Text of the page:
Ex-gang member Dwaine George cleared of 2002 murder on appeal

Image caption,
Dwaine George has always denied being involved with the murder

A former gang member who was sentenced to life for the shooting of a teenager has been cleared of his murder at the Court of Appeal.

Dwaine George, 30, was jailed in 2002 after teenager Daniel Dale was shot dead in Miles Platting, Manchester.

He denied involvement and analysis of his case by Cardiff University law students led to his successful appeal.

Presiding judge Sir Brian Leveson said the conviction was "no longer safe" and praised the students' "diligent" work.

Mr George was a member of the Cheetham Hill gang and was convicted on the basis of particles of gunshot residue.

He appealed against the conviction in 2004, but failed on that occasion, and was released on licence from prison after 12 years.

The students were working for the Innocence Project, which was set up to represent people it believes were wrongly convicted.

Sir Brian, president of the Queen's Bench Division, expressed "gratitude" to the Criminal Cases Review Commission (CCRC), which referred Mr George's case to the court.

He also thanked the Cardiff Law School students, who "took up the appellant's case and pursued it so diligently".

Gunshot evidence

Mr Dale, who had never been in trouble with the police, was shot as he chatted with friends in the street in 2001.

He was found collapsed in an alleyway off Farnborough Road at Miles Platting.

He had been due to be called as a crown court witness over the killing of his 16-year-old friend Paul Ward, who was stabbed to death in Cheetham Hill earlier in the year.

Mr George, formerly of New Moston, was found guilty in April 2002 of murder, attempted murder and possession of a firearm with intent to endanger life after a trial at Preston Crown Court.

Innocence projects

  • The first Innocence Project was founded at the Benjamin N. Cardozo School of Law at Yeshiva University, New York, in 1992 to help prisoners claiming wrongful conviction to challenge DNA evidence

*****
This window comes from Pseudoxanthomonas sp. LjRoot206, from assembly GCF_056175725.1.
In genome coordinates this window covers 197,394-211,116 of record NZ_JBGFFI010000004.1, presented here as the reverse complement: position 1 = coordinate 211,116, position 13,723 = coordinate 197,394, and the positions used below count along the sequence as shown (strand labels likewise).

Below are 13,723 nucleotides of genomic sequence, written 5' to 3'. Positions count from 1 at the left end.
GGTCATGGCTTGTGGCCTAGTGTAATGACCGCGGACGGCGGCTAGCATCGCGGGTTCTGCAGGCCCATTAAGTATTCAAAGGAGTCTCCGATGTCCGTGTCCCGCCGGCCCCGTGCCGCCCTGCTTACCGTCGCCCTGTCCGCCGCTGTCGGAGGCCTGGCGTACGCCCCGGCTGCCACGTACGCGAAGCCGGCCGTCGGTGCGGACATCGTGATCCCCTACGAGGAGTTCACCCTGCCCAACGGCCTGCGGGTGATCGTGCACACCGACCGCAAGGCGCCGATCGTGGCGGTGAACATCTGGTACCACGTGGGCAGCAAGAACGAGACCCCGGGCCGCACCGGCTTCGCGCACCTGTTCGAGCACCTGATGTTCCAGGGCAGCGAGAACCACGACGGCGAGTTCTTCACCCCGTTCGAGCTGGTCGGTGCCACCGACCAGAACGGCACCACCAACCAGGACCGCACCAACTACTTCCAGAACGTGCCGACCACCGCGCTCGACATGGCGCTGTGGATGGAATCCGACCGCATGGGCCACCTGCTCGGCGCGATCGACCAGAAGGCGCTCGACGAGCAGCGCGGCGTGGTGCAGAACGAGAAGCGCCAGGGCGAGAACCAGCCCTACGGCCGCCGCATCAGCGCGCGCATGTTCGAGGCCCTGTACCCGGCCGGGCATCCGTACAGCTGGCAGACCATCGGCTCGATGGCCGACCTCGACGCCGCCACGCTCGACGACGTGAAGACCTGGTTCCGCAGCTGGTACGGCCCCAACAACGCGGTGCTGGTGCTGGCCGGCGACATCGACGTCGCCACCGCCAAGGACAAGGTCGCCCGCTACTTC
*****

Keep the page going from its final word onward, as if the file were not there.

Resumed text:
• A project typically sees students from a law department investigate an alleged miscarriage of justice and can see them working with other specialist departments at a university
  • The first UK project was set up at the University of Bristol in 2005, with the second one founded in Cardiff. There are currently 30 UK projects

At the Court of Appeal, Sir Brian said the CCRC had obtained its own scientific evidence.

It referred the case on the grounds there was "a real possibility" the evidence of gunshot residue "does not now attract the value attributed to it at trial, and therefore does not support the identification evidence".

The CCRC also questioned the admissibility of voice identification evidence.

Mr George's case was prepared by the Innocence Project at Cardiff University.

Innocence Projects began in the USA, where university law departments and other disciplines have helped clear people following miscarriages of justice.

Mr George contacted the Innocence Network UK in 2005, which examined his case and referred it to Cardiff.

The CCRC said the Cardiff project had "made a very significant contribution to the case and to the referral of Mr George's convictions".

Students at the university began working on Mr George's case in 2006. About 30 were involved in their four-year investigation and some have since gone on to become qualified solicitors.

A spokeswoman for the law school said that "after almost ten years of investigative work by students and academics on dozens of cases in innocence projects in more than twenty universities across England and Wales, this judgment was the first appeal success".

Professor Julie Price said it was "a significant day".

"It demonstrates that universities are about more than research, and can show public impact from innovative teaching and learning," she said.

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